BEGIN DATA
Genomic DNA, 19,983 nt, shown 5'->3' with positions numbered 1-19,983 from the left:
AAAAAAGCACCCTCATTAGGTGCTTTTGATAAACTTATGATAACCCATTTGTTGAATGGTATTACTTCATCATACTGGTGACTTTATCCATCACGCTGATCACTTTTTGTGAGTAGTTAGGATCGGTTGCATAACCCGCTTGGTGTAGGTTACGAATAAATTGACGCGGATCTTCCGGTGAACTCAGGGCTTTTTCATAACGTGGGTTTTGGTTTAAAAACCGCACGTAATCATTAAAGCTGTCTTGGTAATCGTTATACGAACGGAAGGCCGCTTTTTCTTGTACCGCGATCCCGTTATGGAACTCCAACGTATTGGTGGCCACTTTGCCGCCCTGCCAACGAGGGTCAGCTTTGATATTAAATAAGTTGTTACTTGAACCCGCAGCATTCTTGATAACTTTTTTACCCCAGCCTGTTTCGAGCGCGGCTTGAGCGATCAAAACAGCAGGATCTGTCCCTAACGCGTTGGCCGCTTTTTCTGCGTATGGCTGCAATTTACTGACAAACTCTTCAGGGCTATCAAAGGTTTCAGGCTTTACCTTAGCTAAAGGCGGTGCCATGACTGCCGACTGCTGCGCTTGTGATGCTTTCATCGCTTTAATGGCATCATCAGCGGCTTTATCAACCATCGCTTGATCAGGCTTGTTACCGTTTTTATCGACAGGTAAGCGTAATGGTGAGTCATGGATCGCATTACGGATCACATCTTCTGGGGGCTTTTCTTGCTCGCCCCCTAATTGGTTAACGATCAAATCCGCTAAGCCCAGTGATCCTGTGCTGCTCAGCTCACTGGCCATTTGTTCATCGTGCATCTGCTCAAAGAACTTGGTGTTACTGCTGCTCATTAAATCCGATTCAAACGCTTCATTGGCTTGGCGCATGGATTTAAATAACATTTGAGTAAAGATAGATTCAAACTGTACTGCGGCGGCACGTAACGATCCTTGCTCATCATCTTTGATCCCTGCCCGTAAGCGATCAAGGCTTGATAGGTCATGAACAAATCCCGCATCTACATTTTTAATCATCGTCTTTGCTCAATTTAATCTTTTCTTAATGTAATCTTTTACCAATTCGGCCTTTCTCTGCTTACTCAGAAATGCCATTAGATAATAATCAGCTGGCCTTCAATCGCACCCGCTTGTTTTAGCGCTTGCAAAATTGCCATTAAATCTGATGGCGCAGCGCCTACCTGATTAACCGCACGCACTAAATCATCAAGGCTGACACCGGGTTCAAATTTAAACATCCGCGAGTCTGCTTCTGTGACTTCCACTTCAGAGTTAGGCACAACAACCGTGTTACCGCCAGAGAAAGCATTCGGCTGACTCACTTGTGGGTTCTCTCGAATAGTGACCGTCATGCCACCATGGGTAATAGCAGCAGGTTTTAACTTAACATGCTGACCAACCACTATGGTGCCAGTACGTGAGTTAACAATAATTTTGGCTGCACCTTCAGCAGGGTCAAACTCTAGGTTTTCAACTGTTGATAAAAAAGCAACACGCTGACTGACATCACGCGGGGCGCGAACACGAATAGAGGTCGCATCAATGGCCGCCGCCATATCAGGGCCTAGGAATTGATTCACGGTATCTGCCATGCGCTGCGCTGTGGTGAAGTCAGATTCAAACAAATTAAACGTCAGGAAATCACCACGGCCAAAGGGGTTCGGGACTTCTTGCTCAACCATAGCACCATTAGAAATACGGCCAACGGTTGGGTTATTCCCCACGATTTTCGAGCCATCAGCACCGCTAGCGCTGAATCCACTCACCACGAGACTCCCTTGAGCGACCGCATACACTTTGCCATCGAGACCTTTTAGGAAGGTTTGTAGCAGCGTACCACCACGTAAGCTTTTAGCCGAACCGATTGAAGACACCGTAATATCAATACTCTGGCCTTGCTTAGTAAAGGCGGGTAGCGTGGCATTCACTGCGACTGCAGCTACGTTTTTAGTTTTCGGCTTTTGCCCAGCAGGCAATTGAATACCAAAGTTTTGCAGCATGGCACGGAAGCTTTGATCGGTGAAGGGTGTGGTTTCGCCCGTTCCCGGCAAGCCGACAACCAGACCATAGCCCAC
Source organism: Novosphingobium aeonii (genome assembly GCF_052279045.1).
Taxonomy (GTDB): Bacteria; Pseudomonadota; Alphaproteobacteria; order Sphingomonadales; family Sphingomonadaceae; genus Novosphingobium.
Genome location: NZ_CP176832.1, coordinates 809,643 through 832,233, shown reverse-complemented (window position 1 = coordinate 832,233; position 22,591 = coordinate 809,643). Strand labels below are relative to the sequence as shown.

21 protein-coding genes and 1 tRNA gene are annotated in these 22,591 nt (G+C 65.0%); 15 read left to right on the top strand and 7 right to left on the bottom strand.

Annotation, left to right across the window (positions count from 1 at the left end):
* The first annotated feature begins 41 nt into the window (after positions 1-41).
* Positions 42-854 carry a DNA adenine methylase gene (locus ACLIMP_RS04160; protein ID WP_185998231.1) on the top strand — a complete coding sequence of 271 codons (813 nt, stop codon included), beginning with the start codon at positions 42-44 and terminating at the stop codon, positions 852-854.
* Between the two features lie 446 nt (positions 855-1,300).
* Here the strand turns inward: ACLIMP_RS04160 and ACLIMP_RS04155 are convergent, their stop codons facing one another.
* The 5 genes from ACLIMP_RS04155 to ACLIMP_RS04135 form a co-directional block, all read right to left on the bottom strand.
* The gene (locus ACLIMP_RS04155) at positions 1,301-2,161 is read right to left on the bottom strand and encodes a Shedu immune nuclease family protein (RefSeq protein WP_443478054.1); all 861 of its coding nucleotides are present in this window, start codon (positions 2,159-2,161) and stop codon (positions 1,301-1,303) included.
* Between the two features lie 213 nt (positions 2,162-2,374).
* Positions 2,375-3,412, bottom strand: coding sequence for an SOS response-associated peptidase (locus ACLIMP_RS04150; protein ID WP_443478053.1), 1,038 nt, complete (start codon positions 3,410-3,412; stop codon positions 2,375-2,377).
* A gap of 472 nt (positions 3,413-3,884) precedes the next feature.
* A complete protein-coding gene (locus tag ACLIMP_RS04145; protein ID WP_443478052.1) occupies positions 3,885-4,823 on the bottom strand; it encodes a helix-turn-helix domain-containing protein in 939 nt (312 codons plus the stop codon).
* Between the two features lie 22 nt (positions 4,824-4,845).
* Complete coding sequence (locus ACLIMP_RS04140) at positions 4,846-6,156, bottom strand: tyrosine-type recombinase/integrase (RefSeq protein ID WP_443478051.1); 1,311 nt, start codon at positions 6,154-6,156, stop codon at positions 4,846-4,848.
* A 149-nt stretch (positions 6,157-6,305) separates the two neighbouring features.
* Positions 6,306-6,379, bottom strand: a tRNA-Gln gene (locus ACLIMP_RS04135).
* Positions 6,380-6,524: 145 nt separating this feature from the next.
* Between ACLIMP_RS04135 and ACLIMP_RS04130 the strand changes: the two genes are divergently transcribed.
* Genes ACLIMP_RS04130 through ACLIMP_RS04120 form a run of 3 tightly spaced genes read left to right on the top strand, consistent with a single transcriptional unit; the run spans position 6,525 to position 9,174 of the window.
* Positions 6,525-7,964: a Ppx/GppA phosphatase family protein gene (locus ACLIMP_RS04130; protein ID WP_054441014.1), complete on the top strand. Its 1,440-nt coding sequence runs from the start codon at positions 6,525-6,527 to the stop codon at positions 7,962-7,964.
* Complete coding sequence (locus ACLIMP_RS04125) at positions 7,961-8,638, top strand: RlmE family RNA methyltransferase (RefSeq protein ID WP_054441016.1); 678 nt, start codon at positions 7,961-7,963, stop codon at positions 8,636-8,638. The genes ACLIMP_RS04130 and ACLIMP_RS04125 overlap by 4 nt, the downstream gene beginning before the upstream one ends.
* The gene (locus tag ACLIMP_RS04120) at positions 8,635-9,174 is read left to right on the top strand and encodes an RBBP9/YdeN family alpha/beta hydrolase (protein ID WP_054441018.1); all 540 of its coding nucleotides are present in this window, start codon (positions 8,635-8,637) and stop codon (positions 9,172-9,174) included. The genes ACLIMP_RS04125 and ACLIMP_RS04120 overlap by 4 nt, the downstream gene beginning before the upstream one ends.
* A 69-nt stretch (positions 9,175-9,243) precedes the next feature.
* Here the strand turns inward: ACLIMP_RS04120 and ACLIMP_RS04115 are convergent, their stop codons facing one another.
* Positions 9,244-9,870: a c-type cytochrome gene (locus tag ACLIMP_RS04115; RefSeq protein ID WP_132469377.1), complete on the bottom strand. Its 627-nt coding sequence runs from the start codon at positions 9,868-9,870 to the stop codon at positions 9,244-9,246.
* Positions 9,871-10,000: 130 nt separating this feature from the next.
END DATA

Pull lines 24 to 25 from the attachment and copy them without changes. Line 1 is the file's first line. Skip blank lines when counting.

* Genes ACLIMP_RS04130 through ACLIMP_RS04120 form a run of 3 tightly spaced genes read left to right on the top strand, consistent with a single transcriptional unit; the run spans position 6,525 to position 9,174 of the window.
* Positions 6,525-7,964: a Ppx/GppA phosphatase family protein gene (locus ACLIMP_RS04130; protein ID WP_054441014.1), complete on the top strand. Its 1,440-nt coding sequence runs from the start codon at positions 6,525-6,527 to the stop codon at positions 7,962-7,964.